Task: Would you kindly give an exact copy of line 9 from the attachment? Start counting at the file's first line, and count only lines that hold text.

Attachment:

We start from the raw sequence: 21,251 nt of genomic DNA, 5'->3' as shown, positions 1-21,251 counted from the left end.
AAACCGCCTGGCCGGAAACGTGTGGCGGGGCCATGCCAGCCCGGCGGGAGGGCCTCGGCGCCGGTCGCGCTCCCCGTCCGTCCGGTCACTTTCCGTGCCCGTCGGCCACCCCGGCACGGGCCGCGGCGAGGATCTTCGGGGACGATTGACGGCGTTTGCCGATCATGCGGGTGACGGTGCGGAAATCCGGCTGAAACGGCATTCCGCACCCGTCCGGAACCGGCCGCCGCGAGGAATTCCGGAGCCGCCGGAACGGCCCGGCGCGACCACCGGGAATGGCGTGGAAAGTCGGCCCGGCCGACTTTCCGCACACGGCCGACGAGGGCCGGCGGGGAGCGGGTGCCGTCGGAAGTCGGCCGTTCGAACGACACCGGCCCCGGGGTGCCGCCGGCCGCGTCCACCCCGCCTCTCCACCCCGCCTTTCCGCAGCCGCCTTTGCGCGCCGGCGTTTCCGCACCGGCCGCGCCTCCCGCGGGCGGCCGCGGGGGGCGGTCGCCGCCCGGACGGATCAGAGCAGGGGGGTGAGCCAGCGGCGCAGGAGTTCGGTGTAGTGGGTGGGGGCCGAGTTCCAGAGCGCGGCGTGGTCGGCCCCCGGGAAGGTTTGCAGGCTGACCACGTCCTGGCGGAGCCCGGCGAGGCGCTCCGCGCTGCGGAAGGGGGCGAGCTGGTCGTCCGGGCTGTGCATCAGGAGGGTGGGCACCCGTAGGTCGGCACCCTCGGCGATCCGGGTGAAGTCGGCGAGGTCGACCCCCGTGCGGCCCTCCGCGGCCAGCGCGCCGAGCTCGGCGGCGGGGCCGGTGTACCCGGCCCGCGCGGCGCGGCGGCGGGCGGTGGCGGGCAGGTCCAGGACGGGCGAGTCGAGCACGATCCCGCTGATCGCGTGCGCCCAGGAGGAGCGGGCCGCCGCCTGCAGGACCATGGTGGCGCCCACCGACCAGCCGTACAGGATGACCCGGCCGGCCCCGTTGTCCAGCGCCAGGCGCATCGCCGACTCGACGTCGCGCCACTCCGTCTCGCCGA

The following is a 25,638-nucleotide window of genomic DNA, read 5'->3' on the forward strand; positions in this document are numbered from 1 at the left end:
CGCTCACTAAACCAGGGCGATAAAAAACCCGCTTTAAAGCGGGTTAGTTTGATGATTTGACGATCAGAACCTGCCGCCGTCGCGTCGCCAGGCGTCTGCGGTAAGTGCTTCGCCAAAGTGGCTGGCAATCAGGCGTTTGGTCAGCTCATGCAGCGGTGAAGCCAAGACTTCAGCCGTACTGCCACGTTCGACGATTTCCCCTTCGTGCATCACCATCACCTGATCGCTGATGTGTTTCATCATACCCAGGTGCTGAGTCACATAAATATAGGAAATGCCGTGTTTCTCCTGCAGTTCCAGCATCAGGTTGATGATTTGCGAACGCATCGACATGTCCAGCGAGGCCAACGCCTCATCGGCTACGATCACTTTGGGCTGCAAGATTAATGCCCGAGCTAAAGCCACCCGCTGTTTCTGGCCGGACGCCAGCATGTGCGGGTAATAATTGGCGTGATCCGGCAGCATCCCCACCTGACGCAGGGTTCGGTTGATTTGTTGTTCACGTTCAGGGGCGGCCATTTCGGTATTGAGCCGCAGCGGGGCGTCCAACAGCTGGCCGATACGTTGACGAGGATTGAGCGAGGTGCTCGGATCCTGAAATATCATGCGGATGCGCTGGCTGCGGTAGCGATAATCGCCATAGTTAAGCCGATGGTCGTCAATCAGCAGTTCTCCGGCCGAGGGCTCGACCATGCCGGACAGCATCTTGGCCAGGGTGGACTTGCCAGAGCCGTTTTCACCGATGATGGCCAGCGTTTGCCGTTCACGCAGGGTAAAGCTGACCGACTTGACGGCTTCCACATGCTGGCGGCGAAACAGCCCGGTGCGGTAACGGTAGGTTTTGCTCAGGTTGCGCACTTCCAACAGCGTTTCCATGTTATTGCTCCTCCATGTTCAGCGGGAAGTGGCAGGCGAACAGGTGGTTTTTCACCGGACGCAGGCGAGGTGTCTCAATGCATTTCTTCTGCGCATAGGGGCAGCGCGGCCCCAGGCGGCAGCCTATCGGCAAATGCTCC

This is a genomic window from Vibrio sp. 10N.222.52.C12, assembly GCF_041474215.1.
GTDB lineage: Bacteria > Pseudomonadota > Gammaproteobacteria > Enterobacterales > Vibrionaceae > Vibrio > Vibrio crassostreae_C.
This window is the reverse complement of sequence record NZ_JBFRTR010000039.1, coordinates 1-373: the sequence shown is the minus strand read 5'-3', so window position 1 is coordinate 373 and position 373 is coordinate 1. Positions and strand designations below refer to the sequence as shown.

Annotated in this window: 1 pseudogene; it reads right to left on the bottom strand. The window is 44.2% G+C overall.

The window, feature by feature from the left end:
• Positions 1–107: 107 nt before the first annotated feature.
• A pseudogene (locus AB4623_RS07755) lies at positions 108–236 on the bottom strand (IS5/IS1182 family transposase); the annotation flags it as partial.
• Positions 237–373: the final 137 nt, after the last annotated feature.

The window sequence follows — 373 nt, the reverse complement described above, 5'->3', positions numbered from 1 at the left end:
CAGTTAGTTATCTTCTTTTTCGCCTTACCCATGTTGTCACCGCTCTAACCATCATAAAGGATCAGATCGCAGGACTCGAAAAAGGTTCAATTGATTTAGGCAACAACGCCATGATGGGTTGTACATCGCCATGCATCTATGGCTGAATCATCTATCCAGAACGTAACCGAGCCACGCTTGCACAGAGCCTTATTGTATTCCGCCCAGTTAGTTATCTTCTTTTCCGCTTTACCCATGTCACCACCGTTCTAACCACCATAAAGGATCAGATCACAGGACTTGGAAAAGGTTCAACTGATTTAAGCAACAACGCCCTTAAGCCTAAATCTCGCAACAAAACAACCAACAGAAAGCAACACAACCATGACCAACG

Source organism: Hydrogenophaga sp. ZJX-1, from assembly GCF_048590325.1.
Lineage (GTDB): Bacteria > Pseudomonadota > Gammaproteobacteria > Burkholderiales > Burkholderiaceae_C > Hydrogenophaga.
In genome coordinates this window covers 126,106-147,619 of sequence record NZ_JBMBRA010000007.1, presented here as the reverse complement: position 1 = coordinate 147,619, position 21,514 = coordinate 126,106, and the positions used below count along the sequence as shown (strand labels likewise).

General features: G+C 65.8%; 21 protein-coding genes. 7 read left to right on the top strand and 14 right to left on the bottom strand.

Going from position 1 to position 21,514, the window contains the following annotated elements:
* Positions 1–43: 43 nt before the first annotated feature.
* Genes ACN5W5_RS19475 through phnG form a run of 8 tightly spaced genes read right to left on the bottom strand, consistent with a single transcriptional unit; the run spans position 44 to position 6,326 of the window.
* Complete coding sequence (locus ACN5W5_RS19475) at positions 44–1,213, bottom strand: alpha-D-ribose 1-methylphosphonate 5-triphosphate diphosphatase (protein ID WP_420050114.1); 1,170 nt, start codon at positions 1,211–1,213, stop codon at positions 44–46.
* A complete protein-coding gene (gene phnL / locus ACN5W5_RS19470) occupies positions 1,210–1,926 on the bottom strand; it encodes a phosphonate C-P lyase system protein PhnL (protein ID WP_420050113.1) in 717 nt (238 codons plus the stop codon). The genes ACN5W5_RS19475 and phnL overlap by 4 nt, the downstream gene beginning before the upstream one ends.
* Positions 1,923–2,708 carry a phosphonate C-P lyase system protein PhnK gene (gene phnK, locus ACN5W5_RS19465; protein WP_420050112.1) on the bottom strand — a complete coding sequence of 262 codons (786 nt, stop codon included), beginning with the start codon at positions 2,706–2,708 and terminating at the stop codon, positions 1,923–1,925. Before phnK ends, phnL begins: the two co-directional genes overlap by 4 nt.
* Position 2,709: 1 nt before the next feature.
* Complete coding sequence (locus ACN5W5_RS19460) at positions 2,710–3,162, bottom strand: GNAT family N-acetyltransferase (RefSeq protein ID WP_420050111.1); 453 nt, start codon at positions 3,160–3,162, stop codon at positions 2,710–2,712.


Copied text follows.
The window, feature by feature from the left end: